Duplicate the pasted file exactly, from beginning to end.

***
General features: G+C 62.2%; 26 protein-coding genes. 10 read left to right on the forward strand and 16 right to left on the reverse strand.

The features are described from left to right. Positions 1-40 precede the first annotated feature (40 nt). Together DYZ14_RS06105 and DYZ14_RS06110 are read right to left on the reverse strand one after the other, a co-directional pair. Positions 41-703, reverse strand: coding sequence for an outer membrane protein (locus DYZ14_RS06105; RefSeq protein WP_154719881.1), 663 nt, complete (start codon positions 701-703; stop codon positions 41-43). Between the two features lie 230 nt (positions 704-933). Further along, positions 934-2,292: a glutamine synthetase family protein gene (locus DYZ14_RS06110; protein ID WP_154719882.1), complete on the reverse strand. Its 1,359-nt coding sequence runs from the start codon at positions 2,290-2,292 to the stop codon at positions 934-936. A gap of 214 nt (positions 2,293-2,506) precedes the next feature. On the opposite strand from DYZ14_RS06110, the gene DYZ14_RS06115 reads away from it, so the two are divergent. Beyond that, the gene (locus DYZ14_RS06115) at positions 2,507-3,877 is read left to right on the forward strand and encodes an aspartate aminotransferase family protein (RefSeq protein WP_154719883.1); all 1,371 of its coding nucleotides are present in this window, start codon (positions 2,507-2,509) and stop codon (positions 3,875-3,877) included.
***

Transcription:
General features: G+C 62.2%; 26 protein-coding genes. 10 read left to right on the forward strand and 16 right to left on the reverse strand.

The features are described from left to right. Positions 1-40 precede the first annotated feature (40 nt). Together DYZ14_RS06105 and DYZ14_RS06110 are read right to left on the reverse strand one after the other, a co-directional pair. Positions 41-703, reverse strand: coding sequence for an outer membrane protein (locus DYZ14_RS06105; RefSeq protein WP_154719881.1), 663 nt, complete (start codon positions 701-703; stop codon positions 41-43). Between the two features lie 230 nt (positions 704-933). Further along, positions 934-2,292: a glutamine synthetase family protein gene (locus DYZ14_RS06110; protein ID WP_154719882.1), complete on the reverse strand. Its 1,359-nt coding sequence runs from the start codon at positions 2,290-2,292 to the stop codon at positions 934-936. A gap of 214 nt (positions 2,293-2,506) precedes the next feature. On the opposite strand from DYZ14_RS06110, the gene DYZ14_RS06115 reads away from it, so the two are divergent. Beyond that, the gene (locus DYZ14_RS06115) at positions 2,507-3,877 is read left to right on the forward strand and encodes an aspartate aminotransferase family protein (RefSeq protein WP_154719883.1); all 1,371 of its coding nucleotides are present in this window, start codon (positions 2,507-2,509) and stop codon (positions 3,875-3,877) included.